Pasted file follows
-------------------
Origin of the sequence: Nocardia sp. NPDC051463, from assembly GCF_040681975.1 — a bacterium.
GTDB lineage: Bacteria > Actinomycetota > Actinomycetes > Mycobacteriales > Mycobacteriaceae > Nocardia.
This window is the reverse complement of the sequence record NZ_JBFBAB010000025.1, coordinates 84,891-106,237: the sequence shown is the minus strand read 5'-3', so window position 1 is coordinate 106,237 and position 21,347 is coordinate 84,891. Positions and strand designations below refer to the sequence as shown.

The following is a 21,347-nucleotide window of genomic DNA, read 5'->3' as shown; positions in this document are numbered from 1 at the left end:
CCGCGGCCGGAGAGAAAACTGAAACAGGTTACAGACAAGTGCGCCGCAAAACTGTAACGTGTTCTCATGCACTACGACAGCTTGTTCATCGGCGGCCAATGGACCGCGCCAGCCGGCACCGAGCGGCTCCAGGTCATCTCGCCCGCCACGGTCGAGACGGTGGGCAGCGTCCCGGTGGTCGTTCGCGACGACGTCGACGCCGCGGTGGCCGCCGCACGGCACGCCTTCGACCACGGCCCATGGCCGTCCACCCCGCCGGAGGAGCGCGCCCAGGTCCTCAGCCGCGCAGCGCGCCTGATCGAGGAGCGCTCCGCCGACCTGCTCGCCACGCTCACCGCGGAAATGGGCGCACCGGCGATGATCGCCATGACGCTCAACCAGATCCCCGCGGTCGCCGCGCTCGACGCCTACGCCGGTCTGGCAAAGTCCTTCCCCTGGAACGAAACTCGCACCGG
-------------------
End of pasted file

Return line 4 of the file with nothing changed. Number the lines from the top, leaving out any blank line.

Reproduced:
The following is a 21,347-nucleotide window of genomic DNA, read 5'->3' as shown; positions in this document are numbered from 1 at the left end: